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As email passes 40, is a midlife crisis in the cards?

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A few weeks ago, electronic mail, or email as it’s now affectionately known, hit the respectable age of 40. When Ray Tomlinson, a young computer engineer, sent the first email in 1971, he could only have guessed how it would impact the way we communicate in both our business and personal lives.

Email has transformed the way people shop, bank, communicate with family members and do business. Now an essential tool for approximately one billion mobile workers across the globe, email continues to dominate the way in which we communicate.

Four decades since the first message – believed to be “QWERTYUIOP” – email seems to be going strong. But is it about to hit a midlife crisis? With web workers now using more sophisticated collaborative apps and social business tools to communicate and share information, are we going to see email’s reign come to an end?

Email is a great communication tool. You can get in touch with business colleagues, family and friends at the touch of a button. Gone are the days of waiting by the front door for a letter from uncles and aunties across the globe, or sitting by a fax machine waiting for that signed document to come back from a client’s legal team. However, email isn’t a collaboration tool. Anyone who has tried to collate feedback from numerous colleagues on a document over email knows how painful the process can be. No one seems to remember which version the team is working on and there is always that one person who sends over some (supposedly) final amendments overnight. Hours can be wasted waiting for emails to go back and forth, searching through inboxes for missing documents, and putting large files onto CDs, USB sticks or FTP servers due to file size restrictions.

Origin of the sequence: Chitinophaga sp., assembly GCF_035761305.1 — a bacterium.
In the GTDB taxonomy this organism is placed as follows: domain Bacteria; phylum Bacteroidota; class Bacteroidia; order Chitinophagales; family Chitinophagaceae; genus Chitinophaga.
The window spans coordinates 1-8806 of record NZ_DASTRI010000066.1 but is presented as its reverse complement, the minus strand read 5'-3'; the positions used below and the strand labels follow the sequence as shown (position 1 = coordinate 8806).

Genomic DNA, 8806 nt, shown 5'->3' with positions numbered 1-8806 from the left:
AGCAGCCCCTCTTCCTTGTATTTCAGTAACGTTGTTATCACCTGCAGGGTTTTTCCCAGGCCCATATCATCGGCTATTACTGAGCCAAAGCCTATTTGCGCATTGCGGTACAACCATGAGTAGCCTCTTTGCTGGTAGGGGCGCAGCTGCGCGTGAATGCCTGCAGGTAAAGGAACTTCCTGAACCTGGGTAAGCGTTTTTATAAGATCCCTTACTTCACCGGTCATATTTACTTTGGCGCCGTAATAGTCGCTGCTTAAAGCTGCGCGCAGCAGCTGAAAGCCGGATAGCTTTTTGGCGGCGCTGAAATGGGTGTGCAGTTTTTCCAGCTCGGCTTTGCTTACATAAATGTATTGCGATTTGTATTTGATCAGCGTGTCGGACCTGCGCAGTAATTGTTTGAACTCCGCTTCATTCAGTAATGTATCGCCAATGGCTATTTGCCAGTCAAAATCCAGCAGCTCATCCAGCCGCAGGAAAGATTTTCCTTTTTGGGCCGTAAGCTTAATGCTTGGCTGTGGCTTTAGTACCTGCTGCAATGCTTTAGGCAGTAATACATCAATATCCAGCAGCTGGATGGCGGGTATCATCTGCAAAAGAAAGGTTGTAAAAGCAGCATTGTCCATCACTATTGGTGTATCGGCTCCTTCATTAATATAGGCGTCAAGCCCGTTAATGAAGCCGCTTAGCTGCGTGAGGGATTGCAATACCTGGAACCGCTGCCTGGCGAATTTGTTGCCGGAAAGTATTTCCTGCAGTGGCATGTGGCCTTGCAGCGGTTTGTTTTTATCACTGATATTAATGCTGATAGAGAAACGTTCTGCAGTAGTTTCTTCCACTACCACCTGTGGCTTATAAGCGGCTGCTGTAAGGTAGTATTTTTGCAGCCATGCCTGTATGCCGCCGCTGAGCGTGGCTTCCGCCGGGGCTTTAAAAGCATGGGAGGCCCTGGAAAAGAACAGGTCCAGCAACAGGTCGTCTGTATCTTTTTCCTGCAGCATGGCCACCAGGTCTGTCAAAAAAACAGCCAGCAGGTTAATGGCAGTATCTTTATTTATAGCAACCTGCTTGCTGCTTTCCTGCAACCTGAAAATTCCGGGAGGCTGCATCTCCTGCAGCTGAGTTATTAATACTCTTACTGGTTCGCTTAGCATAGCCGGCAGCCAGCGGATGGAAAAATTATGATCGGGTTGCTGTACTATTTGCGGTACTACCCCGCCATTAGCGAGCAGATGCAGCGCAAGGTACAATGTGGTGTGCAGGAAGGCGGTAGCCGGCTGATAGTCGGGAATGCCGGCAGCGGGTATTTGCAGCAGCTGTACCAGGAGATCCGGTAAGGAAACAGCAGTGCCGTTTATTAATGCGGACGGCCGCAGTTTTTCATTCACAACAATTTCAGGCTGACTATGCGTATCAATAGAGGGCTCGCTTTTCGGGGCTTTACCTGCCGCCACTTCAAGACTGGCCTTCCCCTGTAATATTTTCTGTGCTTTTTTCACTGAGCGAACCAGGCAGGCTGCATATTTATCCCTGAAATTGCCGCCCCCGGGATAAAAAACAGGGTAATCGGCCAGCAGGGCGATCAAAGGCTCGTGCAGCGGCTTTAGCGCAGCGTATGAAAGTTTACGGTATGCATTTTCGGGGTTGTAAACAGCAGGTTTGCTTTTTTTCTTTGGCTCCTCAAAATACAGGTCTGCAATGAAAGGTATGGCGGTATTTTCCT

It is little wonder then that web workers across the globe are turning to the likes of Dropbox for storing and sharing files. Store your files on one computer, and they’ll automatically appear on your other computers with Dropbox installed. Simple. Indeed, Apple (s aapl) has finally joined the party and realized that emailing photos from your phone was so 2010 — its forthcoming iCloud service will provide a far smarter way to move your content between devices. Evernote is another popular tool with remote workers, enabling you to quickly capture anything. Whether it’s a photo, a screenshot or a web site, whatever you capture is stored, processed and made searchable. And, of course, there’s Huddle. Being cloud-based, Huddle enables you to manage your projects, files and people on any device, from any location.

With social networks making it so easy to stay in touch and share information with people in their personal lives, the demand for such simplicity in the workplace has increased. Take Facebook, for example: You can message your friends, share your photos and videos (and every other aspect of your life should you so wish), and co-ordinate events from wherever you are. With more than 500 million active Facebook users spending 700 billion minutes per month on the site, and more than 200 million people tweeting, email’s grip on our personal lives may well be coming to an end.